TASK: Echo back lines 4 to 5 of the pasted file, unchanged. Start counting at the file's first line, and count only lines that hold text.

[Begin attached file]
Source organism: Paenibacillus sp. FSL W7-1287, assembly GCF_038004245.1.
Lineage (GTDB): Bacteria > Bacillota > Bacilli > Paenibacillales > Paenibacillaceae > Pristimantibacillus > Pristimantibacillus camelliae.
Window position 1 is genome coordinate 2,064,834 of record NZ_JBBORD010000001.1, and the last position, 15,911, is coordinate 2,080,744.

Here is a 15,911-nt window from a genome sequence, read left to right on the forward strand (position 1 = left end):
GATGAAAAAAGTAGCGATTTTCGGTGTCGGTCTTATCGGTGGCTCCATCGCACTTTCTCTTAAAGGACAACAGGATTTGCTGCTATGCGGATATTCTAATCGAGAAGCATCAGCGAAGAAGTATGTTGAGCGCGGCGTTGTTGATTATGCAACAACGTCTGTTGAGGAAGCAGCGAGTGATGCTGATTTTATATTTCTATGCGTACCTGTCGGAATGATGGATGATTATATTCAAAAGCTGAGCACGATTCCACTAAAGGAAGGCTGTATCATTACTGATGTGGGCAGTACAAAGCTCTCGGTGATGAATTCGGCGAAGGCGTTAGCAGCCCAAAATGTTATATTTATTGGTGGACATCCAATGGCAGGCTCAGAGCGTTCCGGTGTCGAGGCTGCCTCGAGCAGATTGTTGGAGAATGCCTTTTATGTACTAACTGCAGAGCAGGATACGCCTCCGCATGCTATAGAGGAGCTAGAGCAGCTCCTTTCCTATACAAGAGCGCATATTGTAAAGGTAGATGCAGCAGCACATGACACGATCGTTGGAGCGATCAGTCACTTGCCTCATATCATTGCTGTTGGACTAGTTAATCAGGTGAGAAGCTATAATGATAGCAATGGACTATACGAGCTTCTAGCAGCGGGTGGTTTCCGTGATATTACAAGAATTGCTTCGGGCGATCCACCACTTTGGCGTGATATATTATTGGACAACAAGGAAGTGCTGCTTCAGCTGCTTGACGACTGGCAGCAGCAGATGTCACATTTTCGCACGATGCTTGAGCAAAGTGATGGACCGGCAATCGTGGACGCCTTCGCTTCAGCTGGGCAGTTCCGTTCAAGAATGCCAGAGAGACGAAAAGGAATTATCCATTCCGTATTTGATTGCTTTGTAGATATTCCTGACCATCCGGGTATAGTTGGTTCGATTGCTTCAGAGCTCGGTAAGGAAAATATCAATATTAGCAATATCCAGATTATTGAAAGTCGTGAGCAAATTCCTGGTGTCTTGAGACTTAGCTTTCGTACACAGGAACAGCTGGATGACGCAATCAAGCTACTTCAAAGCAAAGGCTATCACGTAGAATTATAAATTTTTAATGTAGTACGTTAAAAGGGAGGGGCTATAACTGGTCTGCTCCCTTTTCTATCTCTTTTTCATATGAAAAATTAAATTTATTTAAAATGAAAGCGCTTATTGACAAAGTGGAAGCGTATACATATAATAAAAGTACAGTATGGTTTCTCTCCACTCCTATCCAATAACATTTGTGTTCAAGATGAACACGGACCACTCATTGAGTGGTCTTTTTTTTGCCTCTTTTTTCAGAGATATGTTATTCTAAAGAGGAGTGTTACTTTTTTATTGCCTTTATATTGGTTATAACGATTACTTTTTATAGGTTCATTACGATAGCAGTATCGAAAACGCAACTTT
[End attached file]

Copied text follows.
Here is a 15,911-nt window from a genome sequence, read left to right on the forward strand (position 1 = left end):
GATGAAAAAAGTAGCGATTTTCGGTGTCGGTCTTATCGGTGGCTCCATCGCACTTTCTCTTAAAGGACAACAGGATTTGCTGCTATGCGGATATTCTAATCGAGAAGCATCAGCGAAGAAGTATGTTGAGCGCGGCGTTGTTGATTATGCAACAACGTCTGTTGAGGAAGCAGCGAGTGATGCTGATTTTATATTTCTATGCGTACCTGTCGGAATGATGGATGATTATATTCAAAAGCTGAGCACGATTCCACTAAAGGAAGGCTGTATCATTACTGATGTGGGCAGTACAAAGCTCTCGGTGATGAATTCGGCGAAGGCGTTAGCAGCCCAAAATGTTATATTTATTGGTGGACATCCAATGGCAGGCTCAGAGCGTTCCGGTGTCGAGGCTGCCTCGAGCAGATTGTTGGAGAATGCCTTTTATGTACTAACTGCAGAGCAGGATACGCCTCCGCATGCTATAGAGGAGCTAGAGCAGCTCCTTTCCTATACAAGAGCGCATATTGTAAAGGTAGATGCAGCAGCACATGACACGATCGTTGGAGCGATCAGTCACTTGCCTCATATCATTGCTGTTGGACTAGTTAATCAGGTGAGAAGCTATAATGATAGCAATGGACTATACGAGCTTCTAGCAGCGGGTGGTTTCCGTGATATTACAAGAATTGCTTCGGGCGATCCACCACTTTGGCGTGATATATTATTGGACAACAAGGAAGTGCTGCTTCAGCTGCTTGACGACTGGCAGCAGCAGATGTCACATTTTCGCACGATGCTTGAGCAAAGTGATGGACCGGCAATCGTGGACGCCTTCGCTTCAGCTGGGCAGTTCCGTTCAAGAATGCCAGAGAGACGAAAAGGAATTATCCATTCCGTATTTGATTGCTTTGTAGATATTCCTGACCATCCGGGTATAGTTGGTTCGATTGCTTCAGAGCTCGGTAAGGAAAATATCAATATTAGCAATATCCAGATTATTGAAAGTCGTGAGCAAATTCCTGGTGTCTTGAGACTTAGCTTTCGTACACAGGAACAGCTGGATGACGCAATCAAGCTACTTCAAAGCAAAGGCTATCACGTAGAATTATAAATTTTTAATGTAGTACGTTAAAAGGGAGGGGCTATAACTGGTCTGCTCCCTTTTCTATCTCTTTTTCATATGAAAAATTAAATTTATTTAAAATGAAAGCGCTTATTGACAAAGTGGAAGCGTATACATATAATAAAAGTACAGTATGGTTTCTCTCCACTCCTATCCAATAACATTTGTGTTCAAGATGAACACGGACCACTCATTGAGTGGTCTTTTTTTTGCCTCTTTTTTCAGAGATATGTTATTCTAAAGAGGAGTGTTACTTTTTTATTGCCTTTATATTGGTTATAACGATTACTTTTTATAGGTTCATTACGATAGCAGTATCGAAAACGCAACTTT